Wednesday, October 22, 2008

Sarah Palin Doesn't Know What Her Job Would Be

Wow, generally when one takes a job they know what they're in for --- meaning, they know what the job will be. Sarah Palin doesn't.

On Monday, Sarah Palin was interviewed by KUSA, an NBC affiliate in Colorado. In response to a question sent to the network by a third grader at a local elementary school about what the Vice President does, Palin erroneously argued that the Vice President is “in charge of the United States Senate“:
Q: Brandon Garcia wants to know, “What does the Vice President do?”

PALIN: That’s something that Piper would ask me, as as second grader also. That's a great question, Brandon. And, a Vice-President has a really great job, because not only are they there to support the President's agenda; they're like the team member, the teammate to that President, but also, they're in charge of the U.S. Senate so if they want to they can really get in there with the senators and make a lot of good policy changes that will make life better for Brandon and his family and his classroom, and it's a great job, and I look forward to having that job.
Quick, someone get this woman a copy of the Constitution. Or a civics book, even.

Sorry, you don't get in there and create legislation.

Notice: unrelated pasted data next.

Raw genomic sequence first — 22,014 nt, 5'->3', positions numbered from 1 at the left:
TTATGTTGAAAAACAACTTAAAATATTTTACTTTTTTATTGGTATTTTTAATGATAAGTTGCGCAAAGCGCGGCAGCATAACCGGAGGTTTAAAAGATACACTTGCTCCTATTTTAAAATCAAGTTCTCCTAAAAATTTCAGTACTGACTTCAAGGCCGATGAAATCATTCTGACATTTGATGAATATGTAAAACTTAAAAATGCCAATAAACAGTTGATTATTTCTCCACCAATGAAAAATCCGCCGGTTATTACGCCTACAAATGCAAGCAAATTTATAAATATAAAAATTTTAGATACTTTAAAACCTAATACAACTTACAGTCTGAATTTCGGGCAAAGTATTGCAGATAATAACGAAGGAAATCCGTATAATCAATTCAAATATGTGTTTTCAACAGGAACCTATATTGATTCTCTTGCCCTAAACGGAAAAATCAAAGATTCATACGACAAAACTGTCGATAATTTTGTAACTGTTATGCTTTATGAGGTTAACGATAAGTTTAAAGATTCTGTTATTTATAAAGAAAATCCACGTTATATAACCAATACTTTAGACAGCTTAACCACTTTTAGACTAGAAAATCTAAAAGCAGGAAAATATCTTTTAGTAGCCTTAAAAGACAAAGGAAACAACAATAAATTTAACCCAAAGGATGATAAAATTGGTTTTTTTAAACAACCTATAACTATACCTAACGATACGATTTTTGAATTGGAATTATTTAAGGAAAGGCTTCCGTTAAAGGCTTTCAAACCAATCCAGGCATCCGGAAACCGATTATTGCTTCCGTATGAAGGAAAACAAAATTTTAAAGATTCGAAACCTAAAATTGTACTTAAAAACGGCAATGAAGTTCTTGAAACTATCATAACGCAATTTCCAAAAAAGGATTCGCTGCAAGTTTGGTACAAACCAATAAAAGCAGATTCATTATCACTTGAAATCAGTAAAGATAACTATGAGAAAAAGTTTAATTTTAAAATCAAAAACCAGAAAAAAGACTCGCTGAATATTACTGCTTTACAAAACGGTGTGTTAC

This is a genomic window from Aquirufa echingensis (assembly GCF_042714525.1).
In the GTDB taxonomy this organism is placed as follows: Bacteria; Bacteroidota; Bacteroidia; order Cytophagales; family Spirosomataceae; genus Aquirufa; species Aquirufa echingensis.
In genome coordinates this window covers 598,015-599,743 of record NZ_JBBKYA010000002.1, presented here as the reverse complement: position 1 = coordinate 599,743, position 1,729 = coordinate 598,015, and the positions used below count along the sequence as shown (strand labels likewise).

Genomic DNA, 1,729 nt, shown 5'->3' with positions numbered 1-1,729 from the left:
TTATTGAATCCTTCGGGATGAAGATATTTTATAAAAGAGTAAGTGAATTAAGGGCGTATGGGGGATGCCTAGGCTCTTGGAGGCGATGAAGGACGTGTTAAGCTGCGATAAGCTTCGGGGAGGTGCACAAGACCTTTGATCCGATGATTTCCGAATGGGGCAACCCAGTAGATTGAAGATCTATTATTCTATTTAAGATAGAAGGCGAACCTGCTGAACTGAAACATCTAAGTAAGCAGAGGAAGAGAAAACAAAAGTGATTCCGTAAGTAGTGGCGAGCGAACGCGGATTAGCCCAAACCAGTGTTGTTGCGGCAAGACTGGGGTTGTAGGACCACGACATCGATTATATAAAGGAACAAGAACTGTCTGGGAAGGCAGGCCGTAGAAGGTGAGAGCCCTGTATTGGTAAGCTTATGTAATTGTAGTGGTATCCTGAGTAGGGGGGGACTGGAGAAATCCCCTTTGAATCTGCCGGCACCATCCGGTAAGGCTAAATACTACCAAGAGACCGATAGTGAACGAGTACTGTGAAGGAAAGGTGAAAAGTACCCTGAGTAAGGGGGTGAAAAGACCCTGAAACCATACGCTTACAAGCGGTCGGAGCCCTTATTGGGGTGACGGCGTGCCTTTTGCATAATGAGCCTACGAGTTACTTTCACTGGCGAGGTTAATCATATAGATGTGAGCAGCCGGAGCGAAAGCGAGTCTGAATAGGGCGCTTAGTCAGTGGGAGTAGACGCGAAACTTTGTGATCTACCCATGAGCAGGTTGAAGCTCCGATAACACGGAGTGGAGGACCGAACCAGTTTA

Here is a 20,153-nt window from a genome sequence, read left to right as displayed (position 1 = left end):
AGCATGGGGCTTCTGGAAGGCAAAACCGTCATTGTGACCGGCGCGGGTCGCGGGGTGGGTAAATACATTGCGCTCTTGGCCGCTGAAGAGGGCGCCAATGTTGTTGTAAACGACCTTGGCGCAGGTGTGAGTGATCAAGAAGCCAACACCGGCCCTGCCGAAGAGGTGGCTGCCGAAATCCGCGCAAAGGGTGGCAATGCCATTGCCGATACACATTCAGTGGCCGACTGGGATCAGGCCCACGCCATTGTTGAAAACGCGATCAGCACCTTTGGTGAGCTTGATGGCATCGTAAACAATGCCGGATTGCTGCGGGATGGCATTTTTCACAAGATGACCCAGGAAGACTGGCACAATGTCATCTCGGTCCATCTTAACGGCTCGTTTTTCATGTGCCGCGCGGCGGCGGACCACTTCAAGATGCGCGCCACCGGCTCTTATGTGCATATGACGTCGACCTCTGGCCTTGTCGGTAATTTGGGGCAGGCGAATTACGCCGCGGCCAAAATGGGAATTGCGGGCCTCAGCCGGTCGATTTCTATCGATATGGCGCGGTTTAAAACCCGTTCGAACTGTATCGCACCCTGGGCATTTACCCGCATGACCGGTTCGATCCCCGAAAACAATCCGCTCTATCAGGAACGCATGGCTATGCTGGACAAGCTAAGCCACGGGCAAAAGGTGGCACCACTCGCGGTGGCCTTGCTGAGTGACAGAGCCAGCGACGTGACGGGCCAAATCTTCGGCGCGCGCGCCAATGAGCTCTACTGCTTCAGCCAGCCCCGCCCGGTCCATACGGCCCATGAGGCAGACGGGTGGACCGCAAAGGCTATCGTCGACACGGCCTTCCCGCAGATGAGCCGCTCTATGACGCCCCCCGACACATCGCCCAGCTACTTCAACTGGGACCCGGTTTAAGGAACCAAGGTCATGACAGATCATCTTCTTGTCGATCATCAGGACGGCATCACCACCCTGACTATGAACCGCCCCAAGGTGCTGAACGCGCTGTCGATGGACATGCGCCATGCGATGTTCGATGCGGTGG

Article I of the Constitution defines the Vice-President's role, pretty much nothing, really. He or she gets to vote when the Senate is deadlocked.
The Vice President of the United States shall be President of the Senate, but shall have no vote, unless they be equally divided.
And, despite being "President of the Senate," the Senate's website explains further the modern role of Vice-Presidents.
During the twentieth century, the role of the vice president has evolved into more of an executive branch position. Now, the vice president is usually seen as an integral part of a president's administration and presides over the Senate only on ceremonial occasions or when a tie-breaking vote may be needed.
and
In practice, the number of times vice presidents have exercised this right has varied greatly. John Adams holds the record at 29 votes, followed closely by John C. Calhoun with 28. Since the 1870s, however, no vice president has cast as many as 10 tie-breaking votes.
Sarah Palin, remember some of your high school civics --- oh, wait, I forgot what a poor student you were --- and you might know exactly what job you will have.

Watch the video:



2 comments:

Anonymous said...

How can she be this dumb? Seriously? Read her answers to the CNN interview, she digs her own grave. No thesis statements, she talks in weird circles I'd expect from myself if forced to answer political questions. I graduated cum laude from SPU in 1998...I feel I'd be just as good or better. I'm a woman, listening to her parrot-speak is embarrassing to me!

The National Benefit Authority said...

John Adams holds the record at 29 votes, followed closely by John C. Calhoun with 28. Since the 1870s, however, no vice president has cast as many as 10 tie-breaking votes.